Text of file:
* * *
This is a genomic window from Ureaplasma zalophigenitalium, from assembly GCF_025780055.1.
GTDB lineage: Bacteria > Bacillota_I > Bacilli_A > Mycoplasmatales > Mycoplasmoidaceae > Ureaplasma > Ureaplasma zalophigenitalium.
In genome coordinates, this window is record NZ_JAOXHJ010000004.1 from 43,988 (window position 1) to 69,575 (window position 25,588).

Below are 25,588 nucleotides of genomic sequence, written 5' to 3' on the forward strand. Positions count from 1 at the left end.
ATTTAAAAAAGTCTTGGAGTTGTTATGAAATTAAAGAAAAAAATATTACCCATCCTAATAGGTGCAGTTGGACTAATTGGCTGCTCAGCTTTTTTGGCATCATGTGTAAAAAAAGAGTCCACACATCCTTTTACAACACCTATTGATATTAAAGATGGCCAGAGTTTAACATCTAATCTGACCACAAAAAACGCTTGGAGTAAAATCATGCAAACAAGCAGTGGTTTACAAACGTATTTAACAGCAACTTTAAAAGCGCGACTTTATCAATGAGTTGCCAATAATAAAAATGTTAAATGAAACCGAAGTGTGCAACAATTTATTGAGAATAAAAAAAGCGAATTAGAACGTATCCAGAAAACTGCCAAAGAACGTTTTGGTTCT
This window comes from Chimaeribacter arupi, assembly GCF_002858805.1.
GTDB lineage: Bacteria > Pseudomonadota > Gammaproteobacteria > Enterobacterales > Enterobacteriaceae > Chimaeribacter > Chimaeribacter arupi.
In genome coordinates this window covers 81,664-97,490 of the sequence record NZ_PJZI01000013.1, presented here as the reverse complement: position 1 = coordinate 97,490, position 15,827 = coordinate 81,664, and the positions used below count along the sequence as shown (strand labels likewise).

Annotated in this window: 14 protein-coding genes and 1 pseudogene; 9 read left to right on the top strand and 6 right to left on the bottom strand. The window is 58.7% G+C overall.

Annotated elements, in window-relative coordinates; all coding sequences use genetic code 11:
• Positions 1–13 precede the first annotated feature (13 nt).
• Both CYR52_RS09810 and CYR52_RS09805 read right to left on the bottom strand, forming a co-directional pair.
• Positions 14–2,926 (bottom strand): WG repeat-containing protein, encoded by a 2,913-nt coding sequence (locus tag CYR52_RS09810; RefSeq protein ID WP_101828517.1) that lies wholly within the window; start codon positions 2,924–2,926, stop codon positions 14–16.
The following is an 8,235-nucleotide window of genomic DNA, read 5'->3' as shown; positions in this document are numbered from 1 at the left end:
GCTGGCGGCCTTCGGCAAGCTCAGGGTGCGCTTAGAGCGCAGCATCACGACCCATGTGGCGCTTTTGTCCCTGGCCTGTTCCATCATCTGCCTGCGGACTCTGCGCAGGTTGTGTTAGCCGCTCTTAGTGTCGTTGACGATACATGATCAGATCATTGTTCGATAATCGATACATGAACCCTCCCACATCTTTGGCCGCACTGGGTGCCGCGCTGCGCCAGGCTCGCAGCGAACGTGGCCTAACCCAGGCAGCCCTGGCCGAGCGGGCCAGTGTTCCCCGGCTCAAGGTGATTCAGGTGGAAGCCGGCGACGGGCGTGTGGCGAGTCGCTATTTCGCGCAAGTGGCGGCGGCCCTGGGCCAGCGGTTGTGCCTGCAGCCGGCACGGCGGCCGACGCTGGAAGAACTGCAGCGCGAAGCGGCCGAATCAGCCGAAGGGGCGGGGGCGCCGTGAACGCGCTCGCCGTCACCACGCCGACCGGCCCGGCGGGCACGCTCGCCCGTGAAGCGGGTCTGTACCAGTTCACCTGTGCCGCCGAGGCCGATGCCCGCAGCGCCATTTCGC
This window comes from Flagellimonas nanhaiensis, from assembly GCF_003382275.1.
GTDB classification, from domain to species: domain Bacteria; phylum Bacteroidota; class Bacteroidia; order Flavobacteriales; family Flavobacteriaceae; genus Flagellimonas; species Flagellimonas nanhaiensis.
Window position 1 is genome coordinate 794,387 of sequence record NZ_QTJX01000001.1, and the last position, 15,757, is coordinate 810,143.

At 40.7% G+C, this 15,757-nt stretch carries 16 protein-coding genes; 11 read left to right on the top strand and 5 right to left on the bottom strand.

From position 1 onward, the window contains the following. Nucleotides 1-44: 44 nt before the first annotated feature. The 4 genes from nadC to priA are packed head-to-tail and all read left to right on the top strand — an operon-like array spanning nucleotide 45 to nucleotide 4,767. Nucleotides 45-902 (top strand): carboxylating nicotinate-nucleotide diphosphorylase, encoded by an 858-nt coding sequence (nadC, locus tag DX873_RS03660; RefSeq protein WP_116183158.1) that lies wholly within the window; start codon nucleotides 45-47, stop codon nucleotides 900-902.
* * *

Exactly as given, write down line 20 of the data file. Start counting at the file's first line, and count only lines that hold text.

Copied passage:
From position 1 onward, the window contains the following. Nucleotides 1-44: 44 nt before the first annotated feature. The 4 genes from nadC to priA are packed head-to-tail and all read left to right on the top strand — an operon-like array spanning nucleotide 45 to nucleotide 4,767. Nucleotides 45-902 (top strand): carboxylating nicotinate-nucleotide diphosphorylase, encoded by an 858-nt coding sequence (nadC, locus tag DX873_RS03660; RefSeq protein WP_116183158.1) that lies wholly within the window; start codon nucleotides 45-47, stop codon nucleotides 900-902.